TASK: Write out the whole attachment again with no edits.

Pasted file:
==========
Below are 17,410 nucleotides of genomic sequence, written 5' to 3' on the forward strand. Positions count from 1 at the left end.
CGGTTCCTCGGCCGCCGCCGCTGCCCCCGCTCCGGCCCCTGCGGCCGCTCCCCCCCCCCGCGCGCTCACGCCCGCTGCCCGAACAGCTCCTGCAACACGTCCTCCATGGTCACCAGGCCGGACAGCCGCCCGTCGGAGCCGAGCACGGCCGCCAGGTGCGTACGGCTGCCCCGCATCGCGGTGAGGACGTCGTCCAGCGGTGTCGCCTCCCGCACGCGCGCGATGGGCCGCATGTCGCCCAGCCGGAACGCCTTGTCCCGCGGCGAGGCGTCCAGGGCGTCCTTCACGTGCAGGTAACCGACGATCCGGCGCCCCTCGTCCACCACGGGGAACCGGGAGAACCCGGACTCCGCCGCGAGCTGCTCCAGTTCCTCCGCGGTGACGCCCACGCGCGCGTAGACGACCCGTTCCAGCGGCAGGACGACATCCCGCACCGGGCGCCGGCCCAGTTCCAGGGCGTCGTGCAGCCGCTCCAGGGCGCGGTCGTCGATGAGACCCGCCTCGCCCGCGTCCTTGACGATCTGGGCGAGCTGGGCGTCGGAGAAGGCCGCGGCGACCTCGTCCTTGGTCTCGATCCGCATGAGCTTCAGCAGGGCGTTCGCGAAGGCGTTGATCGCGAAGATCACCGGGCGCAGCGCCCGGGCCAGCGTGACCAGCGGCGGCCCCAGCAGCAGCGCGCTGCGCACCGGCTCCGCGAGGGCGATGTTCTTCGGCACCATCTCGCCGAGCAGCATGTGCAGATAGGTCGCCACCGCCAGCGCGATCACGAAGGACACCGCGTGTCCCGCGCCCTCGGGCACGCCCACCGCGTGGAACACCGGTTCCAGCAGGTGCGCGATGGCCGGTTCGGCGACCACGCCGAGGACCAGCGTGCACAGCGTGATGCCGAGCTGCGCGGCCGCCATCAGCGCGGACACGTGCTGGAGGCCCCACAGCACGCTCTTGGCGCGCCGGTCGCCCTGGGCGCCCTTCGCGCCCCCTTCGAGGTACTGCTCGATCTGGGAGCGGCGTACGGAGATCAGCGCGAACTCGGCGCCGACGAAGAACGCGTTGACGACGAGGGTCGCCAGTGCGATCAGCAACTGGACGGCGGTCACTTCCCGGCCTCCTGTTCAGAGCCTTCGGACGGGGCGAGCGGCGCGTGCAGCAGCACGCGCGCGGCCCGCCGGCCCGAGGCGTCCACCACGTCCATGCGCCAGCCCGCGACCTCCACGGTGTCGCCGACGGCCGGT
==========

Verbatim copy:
Below are 17,410 nucleotides of genomic sequence, written 5' to 3' on the forward strand. Positions count from 1 at the left end.
CGGTTCCTCGGCCGCCGCCGCTGCCCCCGCTCCGGCCCCTGCGGCCGCTCCCCCCCCCCGCGCGCTCACGCCCGCTGCCCGAACAGCTCCTGCAACACGTCCTCCATGGTCACCAGGCCGGACAGCCGCCCGTCGGAGCCGAGCACGGCCGCCAGGTGCGTACGGCTGCCCCGCATCGCGGTGAGGACGTCGTCCAGCGGTGTCGCCTCCCGCACGCGCGCGATGGGCCGCATGTCGCCCAGCCGGAACGCCTTGTCCCGCGGCGAGGCGTCCAGGGCGTCCTTCACGTGCAGGTAACCGACGATCCGGCGCCCCTCGTCCACCACGGGGAACCGGGAGAACCCGGACTCCGCCGCGAGCTGCTCCAGTTCCTCCGCGGTGACGCCCACGCGCGCGTAGACGACCCGTTCCAGCGGCAGGACGACATCCCGCACCGGGCGCCGGCCCAGTTCCAGGGCGTCGTGCAGCCGCTCCAGGGCGCGGTCGTCGATGAGACCCGCCTCGCCCGCGTCCTTGACGATCTGGGCGAGCTGGGCGTCGGAGAAGGCCGCGGCGACCTCGTCCTTGGTCTCGATCCGCATGAGCTTCAGCAGGGCGTTCGCGAAGGCGTTGATCGCGAAGATCACCGGGCGCAGCGCCCGGGCCAGCGTGACCAGCGGCGGCCCCAGCAGCAGCGCGCTGCGCACCGGCTCCGCGAGGGCGATGTTCTTCGGCACCATCTCGCCGAGCAGCATGTGCAGATAGGTCGCCACCGCCAGCGCGATCACGAAGGACACCGCGTGTCCCGCGCCCTCGGGCACGCCCACCGCGTGGAACACCGGTTCCAGCAGGTGCGCGATGGCCGGTTCGGCGACCACGCCGAGGACCAGCGTGCACAGCGTGATGCCGAGCTGCGCGGCCGCCATCAGCGCGGACACGTGCTGGAGGCCCCACAGCACGCTCTTGGCGCGCCGGTCGCCCTGGGCGCCCTTCGCGCCCCCTTCGAGGTACTGCTCGATCTGGGAGCGGCGTACGGAGATCAGCGCGAACTCGGCGCCGACGAAGAACGCGTTGACGACGAGGGTCGCCAGTGCGATCAGCAACTGGACGGCGGTCACTTCCCGGCCTCCTGTTCAGAGCCTTCGGACGGGGCGAGCGGCGCGTGCAGCAGCACGCGCGCGGCCCGCCGGCCCGAGGCGTCCACCACGTCCATGCGCCAGCCCGCGACCTCCACGGTGTCGCCGACGGCCGGT